First off, let’s acknowledge that it’s a rare color combination on 4000s at all; indeed, black leather was a rarely selected option. Second, let’s agree that the condition of the car is pretty spectacular. There are factory option BBS RA wheels that are color-coded, and everything about the car screams “Hey, it’s 1990 again and I’m still pretty factory fresh”. Now, the price – $9,800. Now, that price point puts you into line with a lot of other cars, nevermind a lot of other Audis. To name a few, for $10,000 you could have a 944 Turbo, any number of E36 M3s, and a few hot Benzs. Indeed, you could also have your choice of many S4s, S6s, and even some budget S8s. But that’s not the point, because if you’re looking seriously at this car, you want a 4000 Quattro. So what is competition? You could get a Ur-Quattro that needs sorting, for example – but this car needs no sorting.

So here’s the math part: take a decently rare already 4000 Quattro. Now, restore it to the level of this car; recover the seats in original marterials, refresh all of the plastics, buy the NLA parts that are in fantastic shape, find the optional wheels, go through the car mechanically. Then, paint it, correctly. Now, add up those bills, and tell me where you think you are – because by my math, there is no way this car could be replicated for the $9,800 asking price. Even if it could, you’ve got a restored 4000 Quattro that you spent a mint on, tons of time, and it’s got what – 200,000 miles? Sure, if you’re building a modified car it doesn’t matter, but if you want a factory fresh unit you’d be silly to attempt to replicate this car.

Is it worth $9,800? Well, I happen to know a few people that have tossed the $10K plus figure around when searching for the perfect 4000 Quattro. Yes, I find it strange the original motor failed, but I don’t really see how that impacts value; it’s been corrected, the car appears pretty much spotless, and it may be one of the only ones left in this original condition. To me, that warrants the price for the right buyer, though admittedly the pool is pretty small. In the meantime, enjoy the view of one of the best preserved 4000s I think I’ve ever seen.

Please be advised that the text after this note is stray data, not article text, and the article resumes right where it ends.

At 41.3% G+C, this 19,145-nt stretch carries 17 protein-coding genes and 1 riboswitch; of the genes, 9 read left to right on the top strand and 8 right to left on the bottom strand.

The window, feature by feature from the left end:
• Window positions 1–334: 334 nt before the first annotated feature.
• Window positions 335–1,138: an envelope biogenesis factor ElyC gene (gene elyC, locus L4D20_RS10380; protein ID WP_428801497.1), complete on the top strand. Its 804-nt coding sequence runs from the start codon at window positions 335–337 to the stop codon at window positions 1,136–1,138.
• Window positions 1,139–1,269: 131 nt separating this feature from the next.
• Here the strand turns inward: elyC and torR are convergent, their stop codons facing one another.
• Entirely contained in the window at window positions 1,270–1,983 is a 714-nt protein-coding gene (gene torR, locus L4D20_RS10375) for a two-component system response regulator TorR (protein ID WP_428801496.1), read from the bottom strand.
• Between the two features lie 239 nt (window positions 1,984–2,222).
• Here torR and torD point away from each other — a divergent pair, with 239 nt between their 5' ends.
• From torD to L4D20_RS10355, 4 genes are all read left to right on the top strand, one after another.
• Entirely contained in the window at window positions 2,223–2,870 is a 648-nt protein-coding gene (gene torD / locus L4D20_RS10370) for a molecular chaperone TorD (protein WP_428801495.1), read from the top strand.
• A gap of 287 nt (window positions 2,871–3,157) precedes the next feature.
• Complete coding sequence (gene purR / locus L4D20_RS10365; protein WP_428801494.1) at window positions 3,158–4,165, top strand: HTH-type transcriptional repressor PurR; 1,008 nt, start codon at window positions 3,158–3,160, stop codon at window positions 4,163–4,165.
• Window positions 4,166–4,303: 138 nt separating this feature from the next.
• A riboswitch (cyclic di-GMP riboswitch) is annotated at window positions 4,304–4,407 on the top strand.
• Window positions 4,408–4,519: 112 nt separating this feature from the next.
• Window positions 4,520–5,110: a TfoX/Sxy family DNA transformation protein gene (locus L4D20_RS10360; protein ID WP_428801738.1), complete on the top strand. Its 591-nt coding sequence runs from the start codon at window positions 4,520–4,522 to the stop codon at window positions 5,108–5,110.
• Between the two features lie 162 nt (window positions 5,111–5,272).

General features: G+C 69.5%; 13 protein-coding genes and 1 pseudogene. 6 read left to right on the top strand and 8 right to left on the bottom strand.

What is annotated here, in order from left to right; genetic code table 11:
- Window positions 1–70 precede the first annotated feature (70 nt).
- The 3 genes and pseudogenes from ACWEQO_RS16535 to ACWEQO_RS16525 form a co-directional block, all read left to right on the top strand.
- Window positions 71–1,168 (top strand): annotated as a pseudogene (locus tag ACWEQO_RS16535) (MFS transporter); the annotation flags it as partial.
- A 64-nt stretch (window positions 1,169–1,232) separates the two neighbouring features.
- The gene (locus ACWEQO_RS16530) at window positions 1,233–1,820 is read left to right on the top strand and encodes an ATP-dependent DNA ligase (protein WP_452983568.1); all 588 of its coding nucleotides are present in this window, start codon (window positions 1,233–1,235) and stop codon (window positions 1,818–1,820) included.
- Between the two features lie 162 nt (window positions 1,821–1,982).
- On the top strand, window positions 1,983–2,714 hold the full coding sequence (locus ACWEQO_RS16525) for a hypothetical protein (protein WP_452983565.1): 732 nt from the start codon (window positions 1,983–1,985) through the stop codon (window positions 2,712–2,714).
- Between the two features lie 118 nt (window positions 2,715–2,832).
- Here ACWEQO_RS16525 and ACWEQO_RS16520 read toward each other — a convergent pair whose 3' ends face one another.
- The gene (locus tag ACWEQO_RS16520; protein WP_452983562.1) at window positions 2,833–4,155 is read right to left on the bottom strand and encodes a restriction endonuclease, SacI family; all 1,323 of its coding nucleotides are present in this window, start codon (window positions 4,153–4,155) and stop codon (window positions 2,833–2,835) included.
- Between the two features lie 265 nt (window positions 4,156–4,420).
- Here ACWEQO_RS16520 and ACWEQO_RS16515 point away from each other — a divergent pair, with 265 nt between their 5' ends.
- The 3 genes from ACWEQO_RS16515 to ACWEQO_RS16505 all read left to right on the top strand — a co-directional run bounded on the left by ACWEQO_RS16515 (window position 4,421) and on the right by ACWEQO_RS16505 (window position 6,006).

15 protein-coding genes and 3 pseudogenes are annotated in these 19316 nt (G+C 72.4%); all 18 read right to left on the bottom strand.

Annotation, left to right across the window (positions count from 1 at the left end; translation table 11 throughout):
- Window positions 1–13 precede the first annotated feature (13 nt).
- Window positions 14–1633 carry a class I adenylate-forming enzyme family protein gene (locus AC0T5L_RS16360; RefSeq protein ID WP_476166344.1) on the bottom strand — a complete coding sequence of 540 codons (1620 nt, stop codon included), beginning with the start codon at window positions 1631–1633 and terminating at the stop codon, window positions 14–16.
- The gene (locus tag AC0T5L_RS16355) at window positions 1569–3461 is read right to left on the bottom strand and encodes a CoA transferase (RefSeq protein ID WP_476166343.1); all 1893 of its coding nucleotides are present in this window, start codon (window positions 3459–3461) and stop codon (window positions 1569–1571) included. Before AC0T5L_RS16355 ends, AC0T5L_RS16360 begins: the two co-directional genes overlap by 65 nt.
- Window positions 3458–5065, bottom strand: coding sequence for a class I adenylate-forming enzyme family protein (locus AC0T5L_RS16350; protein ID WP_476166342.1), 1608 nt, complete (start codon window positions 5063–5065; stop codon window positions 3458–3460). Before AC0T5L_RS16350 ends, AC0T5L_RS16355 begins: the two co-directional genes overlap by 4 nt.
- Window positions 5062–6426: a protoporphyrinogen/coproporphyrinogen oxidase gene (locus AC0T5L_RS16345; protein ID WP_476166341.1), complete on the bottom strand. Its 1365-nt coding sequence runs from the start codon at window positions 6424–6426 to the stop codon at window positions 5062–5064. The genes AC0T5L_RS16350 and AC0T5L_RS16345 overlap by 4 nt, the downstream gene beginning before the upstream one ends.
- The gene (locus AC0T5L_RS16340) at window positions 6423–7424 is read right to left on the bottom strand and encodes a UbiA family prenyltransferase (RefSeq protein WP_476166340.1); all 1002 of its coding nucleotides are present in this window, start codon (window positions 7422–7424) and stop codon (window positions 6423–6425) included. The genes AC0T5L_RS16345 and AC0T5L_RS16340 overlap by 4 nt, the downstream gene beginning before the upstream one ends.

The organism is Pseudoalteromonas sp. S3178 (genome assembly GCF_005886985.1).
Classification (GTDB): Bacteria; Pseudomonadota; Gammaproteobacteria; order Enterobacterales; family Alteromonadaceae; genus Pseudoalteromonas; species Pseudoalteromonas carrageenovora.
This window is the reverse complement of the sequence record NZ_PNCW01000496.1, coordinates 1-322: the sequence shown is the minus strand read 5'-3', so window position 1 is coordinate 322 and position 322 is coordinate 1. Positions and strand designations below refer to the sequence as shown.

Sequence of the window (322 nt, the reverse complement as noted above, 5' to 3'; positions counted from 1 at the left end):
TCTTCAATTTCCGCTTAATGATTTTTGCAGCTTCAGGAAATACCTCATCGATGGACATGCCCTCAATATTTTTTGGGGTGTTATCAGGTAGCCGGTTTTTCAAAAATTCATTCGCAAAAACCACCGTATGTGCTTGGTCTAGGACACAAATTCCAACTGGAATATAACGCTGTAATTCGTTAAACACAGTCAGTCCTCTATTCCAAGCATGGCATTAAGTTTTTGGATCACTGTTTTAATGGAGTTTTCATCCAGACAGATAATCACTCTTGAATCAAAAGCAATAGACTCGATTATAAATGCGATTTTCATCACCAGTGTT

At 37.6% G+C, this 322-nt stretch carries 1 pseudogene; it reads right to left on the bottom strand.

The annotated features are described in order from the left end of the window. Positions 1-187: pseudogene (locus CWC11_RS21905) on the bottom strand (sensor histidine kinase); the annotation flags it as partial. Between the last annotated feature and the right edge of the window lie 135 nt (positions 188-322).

-Carter

1987 Audi 4000CS Quattro

The Audi 4000 Quattro is one of those cult cars that was too good for its own good. Why? Well, they were so good in the snow and ice that they were used – hard – and put away wet. That means today that there are precious few of the 4 year run of these cars still hanging around. Especially rare are the early 1984 models, but later models that were saved are often either red or white. Occasionally you get the grey-scale models of color in with a Graphite Metallic or Zermatt Silver, but it’s pretty infrequent that you see the three blues; Copenhagen Blue, Oceanic Blue Metallic, and Sapphire Blue Metallic. Today’s last of the run 1987 4000 arrives in that last shade, with a host of upgrades:

Year: 1987
Model: 4000CS Quattro
Engine: 2.2 liter inline-5
Transmission: 5-speed manual
Mileage: 224,000 mi
Price: $2,750